Members of groups that comprise the "religious right" exhibit negative attitudes toward other religious groups on the right, making the building of political coalitions more difficult. In contrast, according to the first national survey of "sectarianism" among various religious traditions, "liberal" religious group members are more inclined to build cooperative political partnerships with those of similar ideological views.
The study, just published in the Journal for the Scientific Study of Religion, authored by John H. Evans, associate professor of sociology at the University of California, San Diego, concludes, "What may be holding back the religious right from achieving its full potential is that, compared to the groups that comprise the religious left, participants in conservative religious groups do not want the other religious right groups to influence public opinion."
But the least sectarian of the religious right are those who "favor more of role for religious leaders in public life. Evans concludes, "This is good news for supporters of the religious right because, it shows that among conservative church-goers, those who are most supportive of "religiously-based " politics" are the least sectarian of the religious conservatives."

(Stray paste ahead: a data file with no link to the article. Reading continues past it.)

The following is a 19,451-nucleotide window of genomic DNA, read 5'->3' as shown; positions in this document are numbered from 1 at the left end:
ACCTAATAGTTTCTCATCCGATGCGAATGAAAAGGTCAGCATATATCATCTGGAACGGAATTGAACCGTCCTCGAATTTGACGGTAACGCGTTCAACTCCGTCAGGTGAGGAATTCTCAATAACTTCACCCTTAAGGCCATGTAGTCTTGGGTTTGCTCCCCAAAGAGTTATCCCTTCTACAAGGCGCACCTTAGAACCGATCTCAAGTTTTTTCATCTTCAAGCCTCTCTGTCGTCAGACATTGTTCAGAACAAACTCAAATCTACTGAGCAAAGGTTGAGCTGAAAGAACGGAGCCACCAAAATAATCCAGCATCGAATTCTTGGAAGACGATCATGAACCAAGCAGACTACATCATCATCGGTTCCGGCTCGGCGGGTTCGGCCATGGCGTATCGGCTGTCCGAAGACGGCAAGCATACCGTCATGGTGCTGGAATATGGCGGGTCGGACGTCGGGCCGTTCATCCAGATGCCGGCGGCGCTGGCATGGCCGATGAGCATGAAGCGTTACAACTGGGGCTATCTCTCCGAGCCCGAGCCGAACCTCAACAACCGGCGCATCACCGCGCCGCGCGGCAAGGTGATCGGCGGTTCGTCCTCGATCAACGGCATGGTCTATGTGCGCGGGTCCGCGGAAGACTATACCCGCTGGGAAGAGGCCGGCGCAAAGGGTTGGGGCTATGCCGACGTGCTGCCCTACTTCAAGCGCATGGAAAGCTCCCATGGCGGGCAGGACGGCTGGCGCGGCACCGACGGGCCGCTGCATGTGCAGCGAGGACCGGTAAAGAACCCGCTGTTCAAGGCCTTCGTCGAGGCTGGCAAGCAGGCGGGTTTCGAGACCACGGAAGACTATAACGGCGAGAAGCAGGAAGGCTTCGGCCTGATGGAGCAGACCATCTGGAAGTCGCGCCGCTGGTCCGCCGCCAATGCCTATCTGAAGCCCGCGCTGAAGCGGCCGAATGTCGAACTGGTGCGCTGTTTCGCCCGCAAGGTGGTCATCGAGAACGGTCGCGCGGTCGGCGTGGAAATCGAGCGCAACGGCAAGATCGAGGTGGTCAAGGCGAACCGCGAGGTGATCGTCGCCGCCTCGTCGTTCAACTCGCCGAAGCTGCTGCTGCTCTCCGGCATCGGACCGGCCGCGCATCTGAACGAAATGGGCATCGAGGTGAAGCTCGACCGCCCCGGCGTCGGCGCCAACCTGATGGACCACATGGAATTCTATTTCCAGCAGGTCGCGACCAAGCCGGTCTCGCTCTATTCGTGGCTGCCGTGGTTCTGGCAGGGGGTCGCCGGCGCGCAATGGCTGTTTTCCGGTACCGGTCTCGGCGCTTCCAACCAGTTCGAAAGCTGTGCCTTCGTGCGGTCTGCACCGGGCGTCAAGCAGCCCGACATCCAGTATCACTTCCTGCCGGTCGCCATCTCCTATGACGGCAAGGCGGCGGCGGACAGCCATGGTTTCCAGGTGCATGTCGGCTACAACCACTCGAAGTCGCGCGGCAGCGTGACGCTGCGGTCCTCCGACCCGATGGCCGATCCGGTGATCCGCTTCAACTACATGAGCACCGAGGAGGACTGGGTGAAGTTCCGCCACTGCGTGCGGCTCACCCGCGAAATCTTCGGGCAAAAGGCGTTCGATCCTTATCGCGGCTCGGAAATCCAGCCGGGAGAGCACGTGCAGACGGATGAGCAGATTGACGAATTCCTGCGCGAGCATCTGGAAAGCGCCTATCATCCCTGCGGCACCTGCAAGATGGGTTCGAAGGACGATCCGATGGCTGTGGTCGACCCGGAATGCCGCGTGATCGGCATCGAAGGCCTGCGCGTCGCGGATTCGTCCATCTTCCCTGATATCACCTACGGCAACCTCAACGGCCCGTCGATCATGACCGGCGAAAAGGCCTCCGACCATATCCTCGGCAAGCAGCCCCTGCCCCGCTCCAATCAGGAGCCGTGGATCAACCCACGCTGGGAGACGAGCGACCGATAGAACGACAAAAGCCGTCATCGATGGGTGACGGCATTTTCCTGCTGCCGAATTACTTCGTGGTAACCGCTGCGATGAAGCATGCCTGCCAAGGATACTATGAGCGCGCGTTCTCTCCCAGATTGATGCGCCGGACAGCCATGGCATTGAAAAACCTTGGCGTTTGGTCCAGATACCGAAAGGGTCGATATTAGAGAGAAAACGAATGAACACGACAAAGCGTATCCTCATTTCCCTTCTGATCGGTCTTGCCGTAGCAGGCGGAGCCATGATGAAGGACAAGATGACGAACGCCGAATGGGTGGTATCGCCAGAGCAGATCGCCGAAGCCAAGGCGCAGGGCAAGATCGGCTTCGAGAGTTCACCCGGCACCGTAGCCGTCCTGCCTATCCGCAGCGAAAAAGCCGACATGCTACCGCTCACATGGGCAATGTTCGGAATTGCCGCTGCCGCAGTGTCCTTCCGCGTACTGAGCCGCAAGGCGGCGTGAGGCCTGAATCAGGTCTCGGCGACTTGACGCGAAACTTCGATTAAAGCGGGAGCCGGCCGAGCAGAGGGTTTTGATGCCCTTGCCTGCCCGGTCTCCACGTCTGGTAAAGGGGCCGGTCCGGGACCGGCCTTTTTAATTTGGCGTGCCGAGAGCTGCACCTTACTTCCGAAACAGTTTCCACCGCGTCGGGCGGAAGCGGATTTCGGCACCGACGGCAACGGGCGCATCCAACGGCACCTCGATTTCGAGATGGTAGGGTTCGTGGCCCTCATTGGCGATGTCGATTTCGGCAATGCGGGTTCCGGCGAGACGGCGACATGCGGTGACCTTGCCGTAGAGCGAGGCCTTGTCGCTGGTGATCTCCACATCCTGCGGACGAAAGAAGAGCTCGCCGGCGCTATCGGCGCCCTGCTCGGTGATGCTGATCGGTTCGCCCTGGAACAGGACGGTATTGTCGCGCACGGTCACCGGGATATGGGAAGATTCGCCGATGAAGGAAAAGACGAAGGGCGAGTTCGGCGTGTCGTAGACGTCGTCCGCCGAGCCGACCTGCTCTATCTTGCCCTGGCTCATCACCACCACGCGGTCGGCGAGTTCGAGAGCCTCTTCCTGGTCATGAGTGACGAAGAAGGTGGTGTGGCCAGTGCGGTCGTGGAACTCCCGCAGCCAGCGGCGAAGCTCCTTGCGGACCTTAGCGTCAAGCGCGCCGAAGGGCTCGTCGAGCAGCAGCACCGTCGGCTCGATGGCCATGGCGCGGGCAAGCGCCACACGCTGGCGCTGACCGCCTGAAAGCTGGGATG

The research is based on analysis of 5,603 opinions from among persons
identified as being members of fundamentalist Protestantism, evangelical
Protestantism and traditional Roman Catholicism, on the right. The groups
on the left are mainline Protestantism, liberal Protestantism, nontraditional Catholicism and liberal Judaism.
The new study seems to contradict the often-expressed claim, from
adherents of both the right and the left, that there is a powerful, monolithic coalition of groups "on the right." In fact, some observers had suggested that there would be a "cooperative coalition" where groups on the right would work collaboratively toward political goals. But the Evans study argues that "sectarianism" in groups on the right, defined as "negative attitudes toward religious groups other than one's own," holds back coalition formation on the right.
For example, Evans found that if you ask politically active people who identify as "traditionalist Catholics" which religious groups they want to "have more influence in shaping public opinion on important social issues," they are most likely to pick Jews and mainline Protestants. They are least likely to pick evangelicals and fundamentalists, despite the fact that these are the groups that traditionalist Catholics are supposedly in the "religious right" with.
The analysis of sectarianism consists of three parts, with Evans first determining which of the liberal and the conservative religious traditions had members who were inclined to think that groups, other than their own, should be influential in the political process. A second analysis found that members of the conservative tradition who favor a larger role for religious leadership in politics was the least sectarian of those examined. Finally, Evans studied the 45 per cent of religious right group members who had been politically active in the year before the polling, finding them to be even more sectarian than the entire population.